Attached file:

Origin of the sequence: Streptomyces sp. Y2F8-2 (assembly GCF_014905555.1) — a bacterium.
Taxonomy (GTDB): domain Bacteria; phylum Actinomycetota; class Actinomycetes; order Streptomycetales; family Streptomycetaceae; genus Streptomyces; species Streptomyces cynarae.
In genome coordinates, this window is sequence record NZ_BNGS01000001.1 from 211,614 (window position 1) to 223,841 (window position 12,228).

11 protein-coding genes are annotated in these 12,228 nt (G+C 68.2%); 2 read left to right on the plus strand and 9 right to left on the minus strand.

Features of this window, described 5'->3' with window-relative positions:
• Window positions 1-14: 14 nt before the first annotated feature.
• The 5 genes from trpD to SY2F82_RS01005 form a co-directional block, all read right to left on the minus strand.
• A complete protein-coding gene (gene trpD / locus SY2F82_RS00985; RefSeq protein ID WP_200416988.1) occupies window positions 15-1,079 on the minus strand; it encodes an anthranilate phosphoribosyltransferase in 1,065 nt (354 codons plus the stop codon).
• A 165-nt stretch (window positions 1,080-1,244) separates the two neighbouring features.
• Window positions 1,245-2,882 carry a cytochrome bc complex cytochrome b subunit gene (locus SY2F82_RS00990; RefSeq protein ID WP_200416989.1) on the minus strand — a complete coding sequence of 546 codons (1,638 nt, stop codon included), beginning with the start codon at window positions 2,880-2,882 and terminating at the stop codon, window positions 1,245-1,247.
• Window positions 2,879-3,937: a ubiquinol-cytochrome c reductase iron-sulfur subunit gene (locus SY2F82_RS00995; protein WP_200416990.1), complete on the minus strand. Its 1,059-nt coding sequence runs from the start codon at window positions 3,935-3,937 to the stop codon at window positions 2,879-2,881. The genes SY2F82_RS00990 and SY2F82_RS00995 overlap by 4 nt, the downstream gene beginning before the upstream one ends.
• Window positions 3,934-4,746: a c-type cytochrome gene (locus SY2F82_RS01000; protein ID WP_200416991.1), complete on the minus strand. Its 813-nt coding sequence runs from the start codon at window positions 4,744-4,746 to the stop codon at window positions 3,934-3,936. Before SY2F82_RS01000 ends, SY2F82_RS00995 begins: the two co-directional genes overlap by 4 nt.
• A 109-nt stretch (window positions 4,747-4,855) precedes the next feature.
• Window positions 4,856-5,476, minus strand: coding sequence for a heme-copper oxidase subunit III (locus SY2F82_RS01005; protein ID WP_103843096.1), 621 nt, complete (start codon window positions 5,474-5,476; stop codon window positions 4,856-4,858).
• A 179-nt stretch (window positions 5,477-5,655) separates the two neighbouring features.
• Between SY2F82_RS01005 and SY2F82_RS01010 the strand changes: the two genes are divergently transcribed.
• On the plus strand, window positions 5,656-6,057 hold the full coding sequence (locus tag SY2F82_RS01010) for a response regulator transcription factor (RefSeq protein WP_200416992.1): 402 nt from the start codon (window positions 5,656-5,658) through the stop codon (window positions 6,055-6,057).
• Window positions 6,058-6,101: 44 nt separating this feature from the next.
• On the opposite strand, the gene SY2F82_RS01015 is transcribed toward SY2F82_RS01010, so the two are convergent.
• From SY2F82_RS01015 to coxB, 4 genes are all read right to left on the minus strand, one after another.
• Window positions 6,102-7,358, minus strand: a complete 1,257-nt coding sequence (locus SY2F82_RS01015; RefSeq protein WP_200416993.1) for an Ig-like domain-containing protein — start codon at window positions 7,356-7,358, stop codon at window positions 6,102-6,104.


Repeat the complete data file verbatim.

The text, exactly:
Origin of the sequence: Streptomyces sp. Y2F8-2 (assembly GCF_014905555.1) — a bacterium.
Taxonomy (GTDB): domain Bacteria; phylum Actinomycetota; class Actinomycetes; order Streptomycetales; family Streptomycetaceae; genus Streptomyces; species Streptomyces cynarae.
In genome coordinates, this window is sequence record NZ_BNGS01000001.1 from 211,614 (window position 1) to 223,841 (window position 12,228).

11 protein-coding genes are annotated in these 12,228 nt (G+C 68.2%); 2 read left to right on the plus strand and 9 right to left on the minus strand.

Features of this window, described 5'->3' with window-relative positions:
• Window positions 1-14: 14 nt before the first annotated feature.
• The 5 genes from trpD to SY2F82_RS01005 form a co-directional block, all read right to left on the minus strand.
• A complete protein-coding gene (gene trpD / locus SY2F82_RS00985; RefSeq protein ID WP_200416988.1) occupies window positions 15-1,079 on the minus strand; it encodes an anthranilate phosphoribosyltransferase in 1,065 nt (354 codons plus the stop codon).
• A 165-nt stretch (window positions 1,080-1,244) separates the two neighbouring features.
• Window positions 1,245-2,882 carry a cytochrome bc complex cytochrome b subunit gene (locus SY2F82_RS00990; RefSeq protein ID WP_200416989.1) on the minus strand — a complete coding sequence of 546 codons (1,638 nt, stop codon included), beginning with the start codon at window positions 2,880-2,882 and terminating at the stop codon, window positions 1,245-1,247.
• Window positions 2,879-3,937: a ubiquinol-cytochrome c reductase iron-sulfur subunit gene (locus SY2F82_RS00995; protein WP_200416990.1), complete on the minus strand. Its 1,059-nt coding sequence runs from the start codon at window positions 3,935-3,937 to the stop codon at window positions 2,879-2,881. The genes SY2F82_RS00990 and SY2F82_RS00995 overlap by 4 nt, the downstream gene beginning before the upstream one ends.
• Window positions 3,934-4,746: a c-type cytochrome gene (locus SY2F82_RS01000; protein ID WP_200416991.1), complete on the minus strand. Its 813-nt coding sequence runs from the start codon at window positions 4,744-4,746 to the stop codon at window positions 3,934-3,936. Before SY2F82_RS01000 ends, SY2F82_RS00995 begins: the two co-directional genes overlap by 4 nt.
• A 109-nt stretch (window positions 4,747-4,855) precedes the next feature.
• Window positions 4,856-5,476, minus strand: coding sequence for a heme-copper oxidase subunit III (locus SY2F82_RS01005; protein ID WP_103843096.1), 621 nt, complete (start codon window positions 5,474-5,476; stop codon window positions 4,856-4,858).
• A 179-nt stretch (window positions 5,477-5,655) separates the two neighbouring features.
• Between SY2F82_RS01005 and SY2F82_RS01010 the strand changes: the two genes are divergently transcribed.
• On the plus strand, window positions 5,656-6,057 hold the full coding sequence (locus tag SY2F82_RS01010) for a response regulator transcription factor (RefSeq protein WP_200416992.1): 402 nt from the start codon (window positions 5,656-5,658) through the stop codon (window positions 6,055-6,057).
• Window positions 6,058-6,101: 44 nt separating this feature from the next.
• On the opposite strand, the gene SY2F82_RS01015 is transcribed toward SY2F82_RS01010, so the two are convergent.
• From SY2F82_RS01015 to coxB, 4 genes are all read right to left on the minus strand, one after another.
• Window positions 6,102-7,358, minus strand: a complete 1,257-nt coding sequence (locus SY2F82_RS01015; RefSeq protein WP_200416993.1) for an Ig-like domain-containing protein — start codon at window positions 7,356-7,358, stop codon at window positions 6,102-6,104.